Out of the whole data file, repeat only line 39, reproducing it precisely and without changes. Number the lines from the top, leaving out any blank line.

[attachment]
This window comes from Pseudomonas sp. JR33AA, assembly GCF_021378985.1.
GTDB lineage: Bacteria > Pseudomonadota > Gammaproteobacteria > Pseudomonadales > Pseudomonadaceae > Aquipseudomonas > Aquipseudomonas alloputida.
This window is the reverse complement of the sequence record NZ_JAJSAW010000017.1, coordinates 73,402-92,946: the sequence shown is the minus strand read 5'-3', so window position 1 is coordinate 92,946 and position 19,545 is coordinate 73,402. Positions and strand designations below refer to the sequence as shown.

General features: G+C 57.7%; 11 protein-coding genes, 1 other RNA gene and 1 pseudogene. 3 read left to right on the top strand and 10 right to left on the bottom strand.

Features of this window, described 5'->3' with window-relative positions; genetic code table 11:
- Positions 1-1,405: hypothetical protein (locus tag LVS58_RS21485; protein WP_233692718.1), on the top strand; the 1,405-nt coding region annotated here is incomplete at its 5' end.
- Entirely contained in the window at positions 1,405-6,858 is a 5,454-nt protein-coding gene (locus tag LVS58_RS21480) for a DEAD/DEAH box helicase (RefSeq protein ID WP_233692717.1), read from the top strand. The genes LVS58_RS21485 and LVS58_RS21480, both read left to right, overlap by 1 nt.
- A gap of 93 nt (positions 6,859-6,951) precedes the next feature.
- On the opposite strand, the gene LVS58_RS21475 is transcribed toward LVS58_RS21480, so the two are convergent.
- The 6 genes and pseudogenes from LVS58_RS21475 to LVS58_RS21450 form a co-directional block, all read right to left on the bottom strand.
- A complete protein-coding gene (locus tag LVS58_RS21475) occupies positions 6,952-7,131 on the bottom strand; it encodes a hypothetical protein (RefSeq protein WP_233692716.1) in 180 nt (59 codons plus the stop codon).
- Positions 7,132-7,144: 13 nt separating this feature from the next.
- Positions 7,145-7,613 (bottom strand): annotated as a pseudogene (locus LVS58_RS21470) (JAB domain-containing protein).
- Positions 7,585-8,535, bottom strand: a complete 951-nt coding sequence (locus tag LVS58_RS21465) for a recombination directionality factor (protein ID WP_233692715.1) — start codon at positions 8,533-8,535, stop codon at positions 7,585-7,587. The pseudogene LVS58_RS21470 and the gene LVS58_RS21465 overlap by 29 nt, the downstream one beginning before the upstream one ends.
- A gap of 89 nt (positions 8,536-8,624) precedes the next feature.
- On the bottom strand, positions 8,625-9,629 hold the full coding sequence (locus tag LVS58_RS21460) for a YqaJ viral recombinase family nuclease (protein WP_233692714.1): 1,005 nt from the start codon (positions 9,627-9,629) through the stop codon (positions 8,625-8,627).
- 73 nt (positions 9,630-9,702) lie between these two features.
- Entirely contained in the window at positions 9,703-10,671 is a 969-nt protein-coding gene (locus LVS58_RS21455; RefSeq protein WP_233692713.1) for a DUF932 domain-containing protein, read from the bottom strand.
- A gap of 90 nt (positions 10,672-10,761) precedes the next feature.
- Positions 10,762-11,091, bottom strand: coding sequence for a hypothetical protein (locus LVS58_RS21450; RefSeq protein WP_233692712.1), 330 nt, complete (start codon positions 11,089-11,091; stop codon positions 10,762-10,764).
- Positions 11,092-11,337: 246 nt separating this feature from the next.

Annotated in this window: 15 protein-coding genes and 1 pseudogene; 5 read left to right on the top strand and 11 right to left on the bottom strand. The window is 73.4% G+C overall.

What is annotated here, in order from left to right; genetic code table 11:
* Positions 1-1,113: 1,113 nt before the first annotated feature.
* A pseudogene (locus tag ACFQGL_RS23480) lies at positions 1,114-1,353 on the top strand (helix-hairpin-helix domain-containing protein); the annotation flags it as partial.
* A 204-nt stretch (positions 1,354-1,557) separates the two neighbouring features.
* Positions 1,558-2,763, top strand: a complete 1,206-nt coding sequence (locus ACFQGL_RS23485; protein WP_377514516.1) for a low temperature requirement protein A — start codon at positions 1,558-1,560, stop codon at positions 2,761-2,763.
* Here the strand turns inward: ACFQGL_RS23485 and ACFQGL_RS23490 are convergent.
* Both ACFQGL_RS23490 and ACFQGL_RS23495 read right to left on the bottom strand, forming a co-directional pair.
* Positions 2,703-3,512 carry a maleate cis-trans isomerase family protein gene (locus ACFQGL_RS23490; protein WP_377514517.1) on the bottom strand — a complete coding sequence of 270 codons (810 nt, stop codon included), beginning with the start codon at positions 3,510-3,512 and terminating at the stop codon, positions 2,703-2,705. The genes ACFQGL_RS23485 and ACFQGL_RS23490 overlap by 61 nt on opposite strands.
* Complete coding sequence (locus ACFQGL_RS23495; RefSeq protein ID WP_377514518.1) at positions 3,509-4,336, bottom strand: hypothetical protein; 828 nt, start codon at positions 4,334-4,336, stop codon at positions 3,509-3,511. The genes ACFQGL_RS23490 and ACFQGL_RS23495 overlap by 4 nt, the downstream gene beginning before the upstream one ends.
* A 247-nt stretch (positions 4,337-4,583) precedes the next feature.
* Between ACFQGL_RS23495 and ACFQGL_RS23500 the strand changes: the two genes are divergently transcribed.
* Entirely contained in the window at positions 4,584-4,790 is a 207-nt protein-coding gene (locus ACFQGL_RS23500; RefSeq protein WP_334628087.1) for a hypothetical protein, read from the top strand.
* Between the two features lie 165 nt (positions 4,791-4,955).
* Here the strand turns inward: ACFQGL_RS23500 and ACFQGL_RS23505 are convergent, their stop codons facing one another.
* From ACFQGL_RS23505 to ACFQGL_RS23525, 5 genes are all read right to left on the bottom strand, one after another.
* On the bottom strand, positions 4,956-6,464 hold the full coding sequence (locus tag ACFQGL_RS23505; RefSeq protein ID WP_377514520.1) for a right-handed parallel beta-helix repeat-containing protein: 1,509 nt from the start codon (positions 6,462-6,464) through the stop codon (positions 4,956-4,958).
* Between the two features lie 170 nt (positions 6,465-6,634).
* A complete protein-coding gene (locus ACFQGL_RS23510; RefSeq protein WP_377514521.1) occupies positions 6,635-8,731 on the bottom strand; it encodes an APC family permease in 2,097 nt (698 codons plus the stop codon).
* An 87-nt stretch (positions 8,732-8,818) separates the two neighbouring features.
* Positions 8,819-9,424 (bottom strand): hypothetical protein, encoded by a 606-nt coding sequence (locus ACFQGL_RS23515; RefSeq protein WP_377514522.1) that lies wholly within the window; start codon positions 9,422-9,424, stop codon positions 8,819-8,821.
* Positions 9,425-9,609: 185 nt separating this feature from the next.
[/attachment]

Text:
* Between the two features lie 170 nt (positions 6,465-6,634).